Author Interviews, BMC, Cost of Health Care, Diabetes, Yale / 28.09.2019

MedicalResearch.com Interview with: Phoebe Tran Doctoral Student Department of Chronic Disease Epidemiology Yale School of MedicinePhoebe Tran Doctoral Student Department of Chronic Disease Epidemiology Yale School of Medicine  MedicalResearch.com: What is the background for this study? Response: As the prevalence of diabetes risk factors such as obesity, high blood pressure, high cholesterol, and physical inactivity are considerably higher in US individuals residing in rural areas compared to their urban counterparts, rural residents face increased risk of developing diabetes. Diabetes screening is a useful tool that can be used to identify people with newly developed type 2 diabetes and offer them early treatment. In this study, we examined whether there are differences in diabetes screening levels between rural and urban areas across the US using nationally representative survey data from 2011, 2013, 2015, and 2017.   (more…)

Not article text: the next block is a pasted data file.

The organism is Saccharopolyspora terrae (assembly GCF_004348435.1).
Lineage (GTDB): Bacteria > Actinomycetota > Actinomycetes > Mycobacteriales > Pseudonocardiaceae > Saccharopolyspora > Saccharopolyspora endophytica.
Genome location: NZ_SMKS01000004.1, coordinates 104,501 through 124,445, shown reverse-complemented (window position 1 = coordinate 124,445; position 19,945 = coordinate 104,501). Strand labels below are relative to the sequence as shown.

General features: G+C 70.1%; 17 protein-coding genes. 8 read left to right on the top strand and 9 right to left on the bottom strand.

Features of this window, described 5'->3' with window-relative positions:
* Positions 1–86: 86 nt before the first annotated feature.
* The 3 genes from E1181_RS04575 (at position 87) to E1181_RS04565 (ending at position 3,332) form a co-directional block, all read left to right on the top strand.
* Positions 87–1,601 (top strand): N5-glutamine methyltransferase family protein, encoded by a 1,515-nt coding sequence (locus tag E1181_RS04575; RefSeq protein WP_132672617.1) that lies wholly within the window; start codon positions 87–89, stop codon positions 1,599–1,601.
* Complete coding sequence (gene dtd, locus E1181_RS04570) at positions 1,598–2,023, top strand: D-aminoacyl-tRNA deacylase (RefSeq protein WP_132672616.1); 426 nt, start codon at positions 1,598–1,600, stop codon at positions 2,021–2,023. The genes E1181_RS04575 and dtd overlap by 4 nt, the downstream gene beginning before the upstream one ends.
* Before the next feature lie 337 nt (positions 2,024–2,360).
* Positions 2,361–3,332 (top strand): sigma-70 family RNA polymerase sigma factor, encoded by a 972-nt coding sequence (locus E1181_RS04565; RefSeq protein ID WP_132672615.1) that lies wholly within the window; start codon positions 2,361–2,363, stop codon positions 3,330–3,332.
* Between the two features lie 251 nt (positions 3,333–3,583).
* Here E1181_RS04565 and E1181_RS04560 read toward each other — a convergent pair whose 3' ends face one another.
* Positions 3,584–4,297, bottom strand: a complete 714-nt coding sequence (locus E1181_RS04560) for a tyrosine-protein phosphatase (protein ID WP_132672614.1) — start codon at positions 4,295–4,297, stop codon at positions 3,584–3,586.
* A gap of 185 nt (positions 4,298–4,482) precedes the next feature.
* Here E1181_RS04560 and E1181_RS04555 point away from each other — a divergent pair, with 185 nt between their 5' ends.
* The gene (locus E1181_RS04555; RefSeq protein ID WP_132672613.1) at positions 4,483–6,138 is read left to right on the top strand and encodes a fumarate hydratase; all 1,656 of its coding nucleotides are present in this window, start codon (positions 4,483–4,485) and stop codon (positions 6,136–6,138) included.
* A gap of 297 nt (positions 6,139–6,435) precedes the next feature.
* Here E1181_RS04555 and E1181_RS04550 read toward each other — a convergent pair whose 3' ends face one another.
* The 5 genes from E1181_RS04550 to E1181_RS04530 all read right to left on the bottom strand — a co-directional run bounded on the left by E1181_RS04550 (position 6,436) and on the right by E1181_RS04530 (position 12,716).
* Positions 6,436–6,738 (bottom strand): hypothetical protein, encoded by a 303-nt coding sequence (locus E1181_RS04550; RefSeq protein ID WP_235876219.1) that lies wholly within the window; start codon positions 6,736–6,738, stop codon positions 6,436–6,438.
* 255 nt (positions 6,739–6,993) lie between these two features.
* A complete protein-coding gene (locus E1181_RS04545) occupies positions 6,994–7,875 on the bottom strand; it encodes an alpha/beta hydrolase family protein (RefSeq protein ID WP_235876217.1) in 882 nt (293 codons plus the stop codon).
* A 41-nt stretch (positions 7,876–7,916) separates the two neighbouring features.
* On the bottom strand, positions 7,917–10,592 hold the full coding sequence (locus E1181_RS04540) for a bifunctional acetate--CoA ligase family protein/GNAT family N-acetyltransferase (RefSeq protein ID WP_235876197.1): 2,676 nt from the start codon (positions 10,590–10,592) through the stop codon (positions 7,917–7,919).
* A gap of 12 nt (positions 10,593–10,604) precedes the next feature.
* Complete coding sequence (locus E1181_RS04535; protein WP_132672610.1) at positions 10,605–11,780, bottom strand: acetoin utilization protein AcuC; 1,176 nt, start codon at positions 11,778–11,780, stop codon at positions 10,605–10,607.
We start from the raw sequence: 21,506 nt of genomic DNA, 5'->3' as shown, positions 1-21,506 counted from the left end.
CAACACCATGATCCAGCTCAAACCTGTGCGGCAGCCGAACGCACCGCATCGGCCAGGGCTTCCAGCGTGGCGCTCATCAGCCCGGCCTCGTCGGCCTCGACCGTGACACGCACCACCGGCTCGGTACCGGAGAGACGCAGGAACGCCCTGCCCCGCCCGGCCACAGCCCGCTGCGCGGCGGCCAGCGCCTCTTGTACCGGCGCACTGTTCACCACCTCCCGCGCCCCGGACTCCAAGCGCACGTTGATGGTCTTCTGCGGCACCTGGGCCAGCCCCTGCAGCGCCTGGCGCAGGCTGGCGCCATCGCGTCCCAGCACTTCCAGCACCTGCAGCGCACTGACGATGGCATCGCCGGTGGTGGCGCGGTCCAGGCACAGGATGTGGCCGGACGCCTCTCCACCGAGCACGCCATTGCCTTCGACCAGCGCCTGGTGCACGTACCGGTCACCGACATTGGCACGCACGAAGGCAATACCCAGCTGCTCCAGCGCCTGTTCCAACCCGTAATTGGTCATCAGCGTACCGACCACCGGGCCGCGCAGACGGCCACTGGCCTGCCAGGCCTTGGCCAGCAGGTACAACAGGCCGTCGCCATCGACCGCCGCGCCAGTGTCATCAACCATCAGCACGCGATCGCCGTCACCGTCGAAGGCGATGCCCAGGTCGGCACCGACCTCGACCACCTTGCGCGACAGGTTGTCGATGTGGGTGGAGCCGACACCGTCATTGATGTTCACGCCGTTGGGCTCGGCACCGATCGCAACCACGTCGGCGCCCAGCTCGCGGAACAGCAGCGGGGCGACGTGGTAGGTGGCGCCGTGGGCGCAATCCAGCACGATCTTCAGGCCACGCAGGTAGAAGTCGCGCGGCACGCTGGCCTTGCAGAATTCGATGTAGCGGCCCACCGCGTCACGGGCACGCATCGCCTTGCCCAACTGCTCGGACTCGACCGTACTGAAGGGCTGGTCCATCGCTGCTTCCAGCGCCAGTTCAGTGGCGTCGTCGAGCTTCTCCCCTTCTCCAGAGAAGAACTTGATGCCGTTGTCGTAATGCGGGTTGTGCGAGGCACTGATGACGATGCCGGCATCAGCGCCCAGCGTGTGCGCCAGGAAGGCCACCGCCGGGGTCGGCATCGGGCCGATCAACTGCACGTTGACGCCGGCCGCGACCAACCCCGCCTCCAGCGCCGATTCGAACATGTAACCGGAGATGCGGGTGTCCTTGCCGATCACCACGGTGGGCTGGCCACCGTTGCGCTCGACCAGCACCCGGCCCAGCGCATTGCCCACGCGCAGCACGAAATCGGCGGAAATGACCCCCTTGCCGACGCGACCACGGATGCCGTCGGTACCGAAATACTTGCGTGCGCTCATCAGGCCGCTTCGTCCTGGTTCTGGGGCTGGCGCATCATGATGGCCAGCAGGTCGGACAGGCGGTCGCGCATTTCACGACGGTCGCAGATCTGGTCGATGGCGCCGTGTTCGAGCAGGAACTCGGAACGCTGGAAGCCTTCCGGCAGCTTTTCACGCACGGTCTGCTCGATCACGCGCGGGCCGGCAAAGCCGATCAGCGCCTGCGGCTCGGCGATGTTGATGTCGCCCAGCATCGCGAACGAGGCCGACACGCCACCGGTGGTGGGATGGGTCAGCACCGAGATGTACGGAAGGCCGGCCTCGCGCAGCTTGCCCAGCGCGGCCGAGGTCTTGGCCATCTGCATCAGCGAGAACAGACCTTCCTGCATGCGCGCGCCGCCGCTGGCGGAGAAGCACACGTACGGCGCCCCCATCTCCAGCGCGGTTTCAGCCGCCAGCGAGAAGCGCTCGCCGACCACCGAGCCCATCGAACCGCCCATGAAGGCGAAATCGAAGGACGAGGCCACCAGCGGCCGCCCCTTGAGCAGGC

Author Interviews, Smoking, Tobacco, Tobacco Research, Yale / 26.07.2019